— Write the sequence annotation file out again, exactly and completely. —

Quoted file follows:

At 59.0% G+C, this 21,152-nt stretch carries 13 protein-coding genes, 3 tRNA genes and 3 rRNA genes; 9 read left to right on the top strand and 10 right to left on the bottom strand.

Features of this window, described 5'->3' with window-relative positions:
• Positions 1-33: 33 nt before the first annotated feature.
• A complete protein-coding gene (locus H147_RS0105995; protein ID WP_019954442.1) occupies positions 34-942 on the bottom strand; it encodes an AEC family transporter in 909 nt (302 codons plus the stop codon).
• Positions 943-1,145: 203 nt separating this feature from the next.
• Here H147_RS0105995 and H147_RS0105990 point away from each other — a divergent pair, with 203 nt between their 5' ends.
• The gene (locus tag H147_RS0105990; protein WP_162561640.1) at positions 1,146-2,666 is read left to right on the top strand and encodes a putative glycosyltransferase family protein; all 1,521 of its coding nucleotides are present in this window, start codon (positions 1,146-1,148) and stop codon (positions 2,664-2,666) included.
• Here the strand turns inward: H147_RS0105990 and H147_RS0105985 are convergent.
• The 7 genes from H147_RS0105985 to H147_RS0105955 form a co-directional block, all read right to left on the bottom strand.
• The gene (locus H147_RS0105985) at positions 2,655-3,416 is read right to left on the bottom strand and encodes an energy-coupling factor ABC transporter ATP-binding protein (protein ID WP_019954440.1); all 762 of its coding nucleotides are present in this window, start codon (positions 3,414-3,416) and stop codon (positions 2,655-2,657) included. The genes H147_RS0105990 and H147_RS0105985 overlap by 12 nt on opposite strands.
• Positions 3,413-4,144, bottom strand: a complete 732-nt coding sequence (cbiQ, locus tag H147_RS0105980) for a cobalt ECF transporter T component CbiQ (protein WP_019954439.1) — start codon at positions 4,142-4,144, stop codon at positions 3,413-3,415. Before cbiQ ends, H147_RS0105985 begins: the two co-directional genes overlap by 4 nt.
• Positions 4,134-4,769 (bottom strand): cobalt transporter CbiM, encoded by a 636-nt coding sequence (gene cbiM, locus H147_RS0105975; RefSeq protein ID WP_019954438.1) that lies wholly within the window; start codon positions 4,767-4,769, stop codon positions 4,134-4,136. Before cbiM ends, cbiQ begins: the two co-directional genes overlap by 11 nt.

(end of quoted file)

At 59.0% G+C, this 21,152-nt stretch carries 13 protein-coding genes, 3 tRNA genes and 3 rRNA genes; 9 read left to right on the top strand and 10 right to left on the bottom strand.

Features of this window, described 5'->3' with window-relative positions:
• Positions 1-33: 33 nt before the first annotated feature.
• A complete protein-coding gene (locus H147_RS0105995; protein ID WP_019954442.1) occupies positions 34-942 on the bottom strand; it encodes an AEC family transporter in 909 nt (302 codons plus the stop codon).
• Positions 943-1,145: 203 nt separating this feature from the next.
• Here H147_RS0105995 and H147_RS0105990 point away from each other — a divergent pair, with 203 nt between their 5' ends.
• The gene (locus tag H147_RS0105990; protein WP_162561640.1) at positions 1,146-2,666 is read left to right on the top strand and encodes a putative glycosyltransferase family protein; all 1,521 of its coding nucleotides are present in this window, start codon (positions 1,146-1,148) and stop codon (positions 2,664-2,666) included.
• Here the strand turns inward: H147_RS0105990 and H147_RS0105985 are convergent.
• The 7 genes from H147_RS0105985 to H147_RS0105955 form a co-directional block, all read right to left on the bottom strand.
• The gene (locus H147_RS0105985) at positions 2,655-3,416 is read right to left on the bottom strand and encodes an energy-coupling factor ABC transporter ATP-binding protein (protein ID WP_019954440.1); all 762 of its coding nucleotides are present in this window, start codon (positions 3,414-3,416) and stop codon (positions 2,655-2,657) included. The genes H147_RS0105990 and H147_RS0105985 overlap by 12 nt on opposite strands.
• Positions 3,413-4,144, bottom strand: a complete 732-nt coding sequence (cbiQ, locus tag H147_RS0105980) for a cobalt ECF transporter T component CbiQ (protein WP_019954439.1) — start codon at positions 4,142-4,144, stop codon at positions 3,413-3,415. Before cbiQ ends, H147_RS0105985 begins: the two co-directional genes overlap by 4 nt.
• Positions 4,134-4,769 (bottom strand): cobalt transporter CbiM, encoded by a 636-nt coding sequence (gene cbiM, locus H147_RS0105975; RefSeq protein ID WP_019954438.1) that lies wholly within the window; start codon positions 4,767-4,769, stop codon positions 4,134-4,136. Before cbiM ends, cbiQ begins: the two co-directional genes overlap by 11 nt.